The Wealth Management Connect, the new cross-border scheme for the Greater Bay Area, made a solid debut on Tuesday, with most banks indicating strong demand for their investment products in the mainland and Hong Kong, according to bankers.
HSBC, Standard Chartered, Bank of China (Hong Kong) (BOCHK) and 10 other lenders contacted by the South China Morning Post, said the response from customers to open bank accounts was positive, with many of them buying investment products across the border.
"We have received requests from several hundred customers in Hong Kong who have asked us to schedule a time for them to open an account under the new connect scheme to trade the mainland investment products," said Arnold Chow, deputy general manager for personal digital banking products at BOCHK. "Likewise, several hundred customers in the Greater Bay Area cities want to set up accounts here to trade Hong Kong products."
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BOCHK said the first customers opened an account in Hong Kong and Qianhai, Shenzhen, right after they opened for business at 9am. The account opening and product purchase only took them 20 minutes to complete, it said.
Chief Executive Carrie Lam (centre) speaks at the launch ceremony of the Wealth Management Connect scheme in Hong Kong on September 10. Photo: Handout alt=Chief Executive Carrie Lam (centre) speaks at the launch ceremony of the Wealth Management Connect scheme in Hong Kong on September 10. Photo: Handout
One of the basic requirements is that all banks have customers to be present at a branch to open a wealth management account, following which they can use the respective bank's mobile phone app to invest and transfer funds.
Chow noted that mainland customers preferred mixed-asset funds tracking bonds and stocks, while Hong Kong investors like yuan bonds and other yuan products sold in the mainland.
The Hong Kong Monetary Authority on Monday approved 16 banks to sell products in the city and the mainland from Tuesday, while three banks were allowed to only sell products to mainland residents via the southbound route. Most banks offer dozens of investment products, including funds, bonds and foreign currency deposits for bay area investors.
The launch of the Wealth Management Connect scheme on September 10 - Beijing's first scheme tailor-made for the 11 cities of the Greater Bay Area - marks a further opening up of China's capital market. The scheme has an initial quota of 300 billion yuan (US$46.5 billion) in fund flows in both directions, but each investor is only allowed to trade up to 1 million yuan on a net remittance basis.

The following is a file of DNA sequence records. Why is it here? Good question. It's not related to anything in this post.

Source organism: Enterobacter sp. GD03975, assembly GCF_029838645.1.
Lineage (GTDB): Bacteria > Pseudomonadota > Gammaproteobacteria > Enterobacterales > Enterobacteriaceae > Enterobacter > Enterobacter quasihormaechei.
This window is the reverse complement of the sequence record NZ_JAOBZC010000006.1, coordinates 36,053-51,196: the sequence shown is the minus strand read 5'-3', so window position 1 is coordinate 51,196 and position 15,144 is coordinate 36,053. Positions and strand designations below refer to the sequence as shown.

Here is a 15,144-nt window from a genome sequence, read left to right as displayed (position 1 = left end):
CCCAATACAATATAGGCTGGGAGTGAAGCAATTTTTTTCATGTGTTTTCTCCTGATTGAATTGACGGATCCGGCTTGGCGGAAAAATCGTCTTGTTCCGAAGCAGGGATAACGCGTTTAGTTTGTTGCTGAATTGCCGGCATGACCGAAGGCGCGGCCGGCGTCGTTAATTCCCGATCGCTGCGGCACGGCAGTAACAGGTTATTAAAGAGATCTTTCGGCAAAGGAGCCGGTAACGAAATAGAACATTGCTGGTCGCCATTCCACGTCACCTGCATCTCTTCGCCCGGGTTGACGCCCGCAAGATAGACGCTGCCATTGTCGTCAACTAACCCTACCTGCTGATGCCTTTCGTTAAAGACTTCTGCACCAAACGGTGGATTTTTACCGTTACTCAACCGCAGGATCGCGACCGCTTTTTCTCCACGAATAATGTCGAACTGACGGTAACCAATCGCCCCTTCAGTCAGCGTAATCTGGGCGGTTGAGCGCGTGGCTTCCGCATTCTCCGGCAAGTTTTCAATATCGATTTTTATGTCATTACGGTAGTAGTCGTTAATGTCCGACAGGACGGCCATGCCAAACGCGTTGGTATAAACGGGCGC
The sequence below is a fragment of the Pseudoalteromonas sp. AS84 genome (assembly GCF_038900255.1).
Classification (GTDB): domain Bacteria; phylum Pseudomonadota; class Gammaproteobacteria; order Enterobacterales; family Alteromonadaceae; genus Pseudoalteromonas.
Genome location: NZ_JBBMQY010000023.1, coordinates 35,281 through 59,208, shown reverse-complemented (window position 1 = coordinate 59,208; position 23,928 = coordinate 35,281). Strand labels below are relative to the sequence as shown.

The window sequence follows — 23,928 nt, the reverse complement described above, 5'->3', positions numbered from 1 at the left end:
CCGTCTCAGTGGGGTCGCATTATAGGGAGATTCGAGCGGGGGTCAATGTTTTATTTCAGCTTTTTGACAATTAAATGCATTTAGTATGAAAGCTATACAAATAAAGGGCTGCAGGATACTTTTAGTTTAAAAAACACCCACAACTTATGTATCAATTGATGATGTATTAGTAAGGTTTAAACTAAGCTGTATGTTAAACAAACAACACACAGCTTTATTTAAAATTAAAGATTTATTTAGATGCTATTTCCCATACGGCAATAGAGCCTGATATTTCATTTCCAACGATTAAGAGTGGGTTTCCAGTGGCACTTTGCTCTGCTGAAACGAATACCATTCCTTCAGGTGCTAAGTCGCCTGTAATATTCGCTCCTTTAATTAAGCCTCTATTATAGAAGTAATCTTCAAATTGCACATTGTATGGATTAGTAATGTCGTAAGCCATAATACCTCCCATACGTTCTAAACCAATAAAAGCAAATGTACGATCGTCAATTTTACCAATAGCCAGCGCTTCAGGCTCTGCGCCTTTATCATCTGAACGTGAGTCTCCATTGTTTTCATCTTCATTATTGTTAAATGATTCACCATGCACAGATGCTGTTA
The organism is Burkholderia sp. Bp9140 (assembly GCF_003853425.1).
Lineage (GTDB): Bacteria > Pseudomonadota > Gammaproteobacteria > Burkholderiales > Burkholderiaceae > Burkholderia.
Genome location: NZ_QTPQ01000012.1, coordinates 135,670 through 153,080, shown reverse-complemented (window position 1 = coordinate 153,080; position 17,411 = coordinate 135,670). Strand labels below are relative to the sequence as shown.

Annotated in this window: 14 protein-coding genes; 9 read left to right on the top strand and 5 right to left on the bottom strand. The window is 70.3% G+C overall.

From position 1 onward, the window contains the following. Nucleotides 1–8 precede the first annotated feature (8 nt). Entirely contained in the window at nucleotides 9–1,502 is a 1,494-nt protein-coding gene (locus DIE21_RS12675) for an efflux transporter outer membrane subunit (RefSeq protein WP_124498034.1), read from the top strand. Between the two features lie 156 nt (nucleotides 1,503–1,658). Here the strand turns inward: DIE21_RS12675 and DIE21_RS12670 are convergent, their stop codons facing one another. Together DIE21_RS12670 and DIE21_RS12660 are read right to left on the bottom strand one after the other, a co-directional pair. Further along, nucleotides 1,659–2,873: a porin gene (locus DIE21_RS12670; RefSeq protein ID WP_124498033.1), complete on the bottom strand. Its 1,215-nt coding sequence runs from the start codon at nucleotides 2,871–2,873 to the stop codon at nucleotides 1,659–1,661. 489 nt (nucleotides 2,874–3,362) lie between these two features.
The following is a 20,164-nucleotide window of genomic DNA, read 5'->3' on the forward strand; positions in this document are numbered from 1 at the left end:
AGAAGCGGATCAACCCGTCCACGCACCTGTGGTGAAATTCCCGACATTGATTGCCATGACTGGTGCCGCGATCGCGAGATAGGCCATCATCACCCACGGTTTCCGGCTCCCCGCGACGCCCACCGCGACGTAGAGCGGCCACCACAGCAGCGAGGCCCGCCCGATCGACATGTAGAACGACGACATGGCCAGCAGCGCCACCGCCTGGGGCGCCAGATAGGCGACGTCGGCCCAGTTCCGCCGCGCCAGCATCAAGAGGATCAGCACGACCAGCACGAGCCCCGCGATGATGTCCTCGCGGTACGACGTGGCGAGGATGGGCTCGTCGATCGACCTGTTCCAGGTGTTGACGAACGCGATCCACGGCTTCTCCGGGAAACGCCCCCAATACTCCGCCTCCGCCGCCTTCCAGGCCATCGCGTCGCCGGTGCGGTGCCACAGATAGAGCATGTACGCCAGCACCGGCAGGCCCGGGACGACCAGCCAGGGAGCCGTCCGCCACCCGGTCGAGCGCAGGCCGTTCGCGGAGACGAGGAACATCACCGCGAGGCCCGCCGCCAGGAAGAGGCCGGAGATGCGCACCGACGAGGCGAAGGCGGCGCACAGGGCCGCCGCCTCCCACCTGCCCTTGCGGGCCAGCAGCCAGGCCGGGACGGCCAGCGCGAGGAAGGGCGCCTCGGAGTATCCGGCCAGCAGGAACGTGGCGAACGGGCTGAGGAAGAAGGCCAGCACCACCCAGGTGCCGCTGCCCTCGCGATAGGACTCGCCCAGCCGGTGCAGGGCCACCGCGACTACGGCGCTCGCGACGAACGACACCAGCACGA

BOCHK has assigned 3,500 staff for the wealth connect scheme. HSBC, which plans to mobilise 5,000 employees to sell cross-border investment products, has also set up 60 wealth connect centres in the Greater Bay Area.
"Our survey has indicated over 80 per cent of Greater Bay Area citizens like to invest in the connect scheme," said Maggie Ng, head of wealth and personal banking at HSBC Hong Kong. "We are positive that the scheme will boost our wealth management business."
Other lenders including Standard Chartered, China Construction Bank Asia, ICBC Asia, CMB Wing Lung, DBS and Dah Sing Bank also said that they had opened accounts for customers in the southbound and northbound routes.
"We have offered over 100 investment products for customers including funds, forex and other investment products ," said Lay Choo Ong, head of consumer, private and business banking of Hong Kong office of Standard Chartered. The bank said it will introduce more products for the Greater Bay Area customers as the need arises.
Lawrence Lam, consumer business manager at Citibank Hong Kong, said the Wealth Management Connect will open up unprecedented market opportunities for the financial industry.
"Hong Kong is one of the wealth hubs in the region for Citi, and we are committed to investing in our wealth management franchise in Hong Kong with the GBA being a key strategic market that will fuel future growth," he said.
This article originally appeared in the South China Morning Post (SCMP), the most authoritative voice reporting on China and Asia for more than a century. For more SCMP stories, please explore the SCMP app or visit the SCMP's Facebook and Twitter pages. Copyright © 2021 South China Morning Post Publishers Ltd. All rights reserved.
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